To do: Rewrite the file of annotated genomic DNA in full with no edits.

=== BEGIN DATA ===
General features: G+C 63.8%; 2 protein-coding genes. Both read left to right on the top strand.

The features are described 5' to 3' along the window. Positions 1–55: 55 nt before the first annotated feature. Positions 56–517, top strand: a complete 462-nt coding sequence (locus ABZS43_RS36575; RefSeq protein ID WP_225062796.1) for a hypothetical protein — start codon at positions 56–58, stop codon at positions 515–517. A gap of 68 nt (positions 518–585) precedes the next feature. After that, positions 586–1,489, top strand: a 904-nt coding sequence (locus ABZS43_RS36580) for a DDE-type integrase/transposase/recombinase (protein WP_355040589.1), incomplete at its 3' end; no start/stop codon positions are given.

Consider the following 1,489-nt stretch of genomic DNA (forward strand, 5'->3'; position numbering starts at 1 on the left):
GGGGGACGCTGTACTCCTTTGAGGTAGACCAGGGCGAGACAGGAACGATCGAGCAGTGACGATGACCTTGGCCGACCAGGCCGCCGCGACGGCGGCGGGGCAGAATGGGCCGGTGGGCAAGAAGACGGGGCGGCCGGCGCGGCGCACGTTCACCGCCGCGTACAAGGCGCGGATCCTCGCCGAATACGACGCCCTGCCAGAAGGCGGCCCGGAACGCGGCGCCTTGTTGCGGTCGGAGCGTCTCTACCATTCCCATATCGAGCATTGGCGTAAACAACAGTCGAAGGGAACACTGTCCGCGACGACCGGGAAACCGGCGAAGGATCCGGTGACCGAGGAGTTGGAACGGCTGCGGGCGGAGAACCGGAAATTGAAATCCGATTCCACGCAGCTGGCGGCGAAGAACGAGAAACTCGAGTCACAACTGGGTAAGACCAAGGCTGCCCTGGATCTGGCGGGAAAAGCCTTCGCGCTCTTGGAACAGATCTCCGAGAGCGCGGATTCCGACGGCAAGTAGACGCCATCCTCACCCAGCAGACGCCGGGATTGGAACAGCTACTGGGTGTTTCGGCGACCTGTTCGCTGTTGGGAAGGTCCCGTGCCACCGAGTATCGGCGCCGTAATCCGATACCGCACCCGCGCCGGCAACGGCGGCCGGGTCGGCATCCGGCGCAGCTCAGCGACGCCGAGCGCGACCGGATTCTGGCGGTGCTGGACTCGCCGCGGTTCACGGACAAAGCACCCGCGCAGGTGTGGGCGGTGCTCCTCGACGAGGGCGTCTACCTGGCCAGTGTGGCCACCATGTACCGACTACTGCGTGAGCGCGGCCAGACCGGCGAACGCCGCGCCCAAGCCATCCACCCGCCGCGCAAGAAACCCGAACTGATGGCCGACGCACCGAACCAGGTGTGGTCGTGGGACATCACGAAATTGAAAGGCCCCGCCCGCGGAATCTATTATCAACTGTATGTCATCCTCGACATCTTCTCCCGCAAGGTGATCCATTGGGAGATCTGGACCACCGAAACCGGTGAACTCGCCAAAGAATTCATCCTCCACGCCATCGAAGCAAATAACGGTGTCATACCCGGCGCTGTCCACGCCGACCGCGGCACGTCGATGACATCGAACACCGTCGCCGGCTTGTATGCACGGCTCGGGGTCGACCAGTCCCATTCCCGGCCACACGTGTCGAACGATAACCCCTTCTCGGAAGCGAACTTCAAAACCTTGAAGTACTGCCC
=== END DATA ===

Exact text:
General features: G+C 63.8%; 2 protein-coding genes. Both read left to right on the top strand.

The features are described 5' to 3' along the window. Positions 1–55: 55 nt before the first annotated feature. Positions 56–517, top strand: a complete 462-nt coding sequence (locus ABZS43_RS36575; RefSeq protein ID WP_225062796.1) for a hypothetical protein — start codon at positions 56–58, stop codon at positions 515–517. A gap of 68 nt (positions 518–585) precedes the next feature. After that, positions 586–1,489, top strand: a 904-nt coding sequence (locus ABZS43_RS36580) for a DDE-type integrase/transposase/recombinase (protein WP_355040589.1), incomplete at its 3' end; no start/stop codon positions are given.

Consider the following 1,489-nt stretch of genomic DNA (forward strand, 5'->3'; position numbering starts at 1 on the left):
GGGGGACGCTGTACTCCTTTGAGGTAGACCAGGGCGAGACAGGAACGATCGAGCAGTGACGATGACCTTGGCCGACCAGGCCGCCGCGACGGCGGCGGGGCAGAATGGGCCGGTGGGCAAGAAGACGGGGCGGCCGGCGCGGCGCACGTTCACCGCCGCGTACAAGGCGCGGATCCTCGCCGAATACGACGCCCTGCCAGAAGGCGGCCCGGAACGCGGCGCCTTGTTGCGGTCGGAGCGTCTCTACCATTCCCATATCGAGCATTGGCGTAAACAACAGTCGAAGGGAACACTGTCCGCGACGACCGGGAAACCGGCGAAGGATCCGGTGACCGAGGAGTTGGAACGGCTGCGGGCGGAGAACCGGAAATTGAAATCCGATTCCACGCAGCTGGCGGCGAAGAACGAGAAACTCGAGTCACAACTGGGTAAGACCAAGGCTGCCCTGGATCTGGCGGGAAAAGCCTTCGCGCTCTTGGAACAGATCTCCGAGAGCGCGGATTCCGACGGCAAGTAGACGCCATCCTCACCCAGCAGACGCCGGGATTGGAACAGCTACTGGGTGTTTCGGCGACCTGTTCGCTGTTGGGAAGGTCCCGTGCCACCGAGTATCGGCGCCGTAATCCGATACCGCACCCGCGCCGGCAACGGCGGCCGGGTCGGCATCCGGCGCAGCTCAGCGACGCCGAGCGCGACCGGATTCTGGCGGTGCTGGACTCGCCGCGGTTCACGGACAAAGCACCCGCGCAGGTGTGGGCGGTGCTCCTCGACGAGGGCGTCTACCTGGCCAGTGTGGCCACCATGTACCGACTACTGCGTGAGCGCGGCCAGACCGGCGAACGCCGCGCCCAAGCCATCCACCCGCCGCGCAAGAAACCCGAACTGATGGCCGACGCACCGAACCAGGTGTGGTCGTGGGACATCACGAAATTGAAAGGCCCCGCCCGCGGAATCTATTATCAACTGTATGTCATCCTCGACATCTTCTCCCGCAAGGTGATCCATTGGGAGATCTGGACCACCGAAACCGGTGAACTCGCCAAAGAATTCATCCTCCACGCCATCGAAGCAAATAACGGTGTCATACCCGGCGCTGTCCACGCCGACCGCGGCACGTCGATGACATCGAACACCGTCGCCGGCTTGTATGCACGGCTCGGGGTCGACCAGTCCCATTCCCGGCCACACGTGTCGAACGATAACCCCTTCTCGGAAGCGAACTTCAAAACCTTGAAGTACTGCCC